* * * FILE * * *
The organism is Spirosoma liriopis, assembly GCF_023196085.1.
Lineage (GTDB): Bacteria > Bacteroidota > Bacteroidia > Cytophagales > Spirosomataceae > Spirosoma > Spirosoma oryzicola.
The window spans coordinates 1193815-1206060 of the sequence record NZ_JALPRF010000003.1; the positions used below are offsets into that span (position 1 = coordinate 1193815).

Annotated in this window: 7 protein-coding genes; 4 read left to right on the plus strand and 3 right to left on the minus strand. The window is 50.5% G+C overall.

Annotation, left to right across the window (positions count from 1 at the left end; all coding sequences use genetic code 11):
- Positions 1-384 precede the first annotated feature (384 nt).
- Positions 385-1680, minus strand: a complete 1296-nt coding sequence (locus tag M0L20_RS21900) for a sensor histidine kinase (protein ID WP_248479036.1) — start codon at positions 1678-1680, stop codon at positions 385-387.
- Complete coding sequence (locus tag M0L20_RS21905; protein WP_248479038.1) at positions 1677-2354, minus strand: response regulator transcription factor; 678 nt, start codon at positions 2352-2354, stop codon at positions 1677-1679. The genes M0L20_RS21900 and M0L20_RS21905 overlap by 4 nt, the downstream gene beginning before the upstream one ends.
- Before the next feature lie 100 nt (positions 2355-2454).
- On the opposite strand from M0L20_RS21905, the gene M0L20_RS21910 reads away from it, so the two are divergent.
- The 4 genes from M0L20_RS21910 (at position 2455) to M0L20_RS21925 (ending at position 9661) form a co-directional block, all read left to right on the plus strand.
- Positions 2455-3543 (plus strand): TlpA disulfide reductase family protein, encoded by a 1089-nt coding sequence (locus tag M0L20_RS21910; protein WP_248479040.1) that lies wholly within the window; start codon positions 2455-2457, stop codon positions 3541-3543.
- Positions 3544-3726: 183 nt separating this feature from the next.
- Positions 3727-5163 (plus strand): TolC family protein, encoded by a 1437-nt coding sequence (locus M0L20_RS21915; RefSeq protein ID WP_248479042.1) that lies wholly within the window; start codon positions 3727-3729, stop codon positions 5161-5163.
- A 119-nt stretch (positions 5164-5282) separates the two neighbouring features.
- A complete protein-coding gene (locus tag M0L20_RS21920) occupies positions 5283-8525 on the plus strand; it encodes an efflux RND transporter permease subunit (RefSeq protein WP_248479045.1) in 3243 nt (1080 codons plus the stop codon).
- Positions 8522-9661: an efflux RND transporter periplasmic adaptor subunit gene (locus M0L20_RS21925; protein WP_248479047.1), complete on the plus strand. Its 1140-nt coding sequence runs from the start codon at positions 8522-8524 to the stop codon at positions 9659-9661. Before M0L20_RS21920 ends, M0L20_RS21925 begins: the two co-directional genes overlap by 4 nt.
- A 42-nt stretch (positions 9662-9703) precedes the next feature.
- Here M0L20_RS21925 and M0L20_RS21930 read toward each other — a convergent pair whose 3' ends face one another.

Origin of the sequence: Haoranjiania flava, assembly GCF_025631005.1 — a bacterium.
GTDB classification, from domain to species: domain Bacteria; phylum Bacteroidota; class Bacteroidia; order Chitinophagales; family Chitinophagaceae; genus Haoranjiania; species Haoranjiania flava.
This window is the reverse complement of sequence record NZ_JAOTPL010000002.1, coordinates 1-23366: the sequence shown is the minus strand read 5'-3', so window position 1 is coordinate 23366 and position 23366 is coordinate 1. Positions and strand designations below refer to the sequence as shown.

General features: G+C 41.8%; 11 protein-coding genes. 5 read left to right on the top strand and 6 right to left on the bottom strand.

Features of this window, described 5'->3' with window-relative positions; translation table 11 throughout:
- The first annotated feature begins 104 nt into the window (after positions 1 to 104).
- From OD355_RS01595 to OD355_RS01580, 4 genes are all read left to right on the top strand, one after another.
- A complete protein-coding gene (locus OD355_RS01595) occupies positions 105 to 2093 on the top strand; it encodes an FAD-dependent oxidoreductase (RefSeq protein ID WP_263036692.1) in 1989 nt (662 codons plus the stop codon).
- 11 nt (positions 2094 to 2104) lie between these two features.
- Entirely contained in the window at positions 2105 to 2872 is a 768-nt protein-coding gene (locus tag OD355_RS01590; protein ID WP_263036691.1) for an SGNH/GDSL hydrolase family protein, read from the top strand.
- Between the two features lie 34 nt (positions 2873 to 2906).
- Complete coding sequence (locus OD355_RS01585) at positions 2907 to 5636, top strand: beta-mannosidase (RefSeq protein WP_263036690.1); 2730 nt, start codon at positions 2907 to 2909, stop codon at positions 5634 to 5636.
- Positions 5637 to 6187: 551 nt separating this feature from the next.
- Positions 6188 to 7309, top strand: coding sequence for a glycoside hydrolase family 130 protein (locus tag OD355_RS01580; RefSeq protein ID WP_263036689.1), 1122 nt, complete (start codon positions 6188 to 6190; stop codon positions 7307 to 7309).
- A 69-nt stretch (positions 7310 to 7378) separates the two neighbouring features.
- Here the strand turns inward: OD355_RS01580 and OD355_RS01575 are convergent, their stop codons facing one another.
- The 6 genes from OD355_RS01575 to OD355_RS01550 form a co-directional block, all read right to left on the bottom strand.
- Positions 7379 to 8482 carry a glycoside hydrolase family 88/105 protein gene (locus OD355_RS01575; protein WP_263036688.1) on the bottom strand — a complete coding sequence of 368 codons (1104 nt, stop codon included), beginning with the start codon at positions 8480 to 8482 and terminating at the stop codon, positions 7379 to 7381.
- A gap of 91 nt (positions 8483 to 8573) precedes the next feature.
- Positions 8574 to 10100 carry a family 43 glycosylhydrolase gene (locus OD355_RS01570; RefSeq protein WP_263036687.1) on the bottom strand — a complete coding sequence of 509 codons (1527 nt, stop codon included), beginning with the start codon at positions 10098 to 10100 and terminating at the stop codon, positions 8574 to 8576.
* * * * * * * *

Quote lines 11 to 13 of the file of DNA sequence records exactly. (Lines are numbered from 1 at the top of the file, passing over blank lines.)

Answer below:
- The 4 genes from M0L20_RS21910 (at position 2455) to M0L20_RS21925 (ending at position 9661) form a co-directional block, all read left to right on the plus strand.
- Positions 2455-3543 (plus strand): TlpA disulfide reductase family protein, encoded by a 1089-nt coding sequence (locus tag M0L20_RS21910; protein WP_248479040.1) that lies wholly within the window; start codon positions 2455-2457, stop codon positions 3541-3543.
- Positions 3544-3726: 183 nt separating this feature from the next.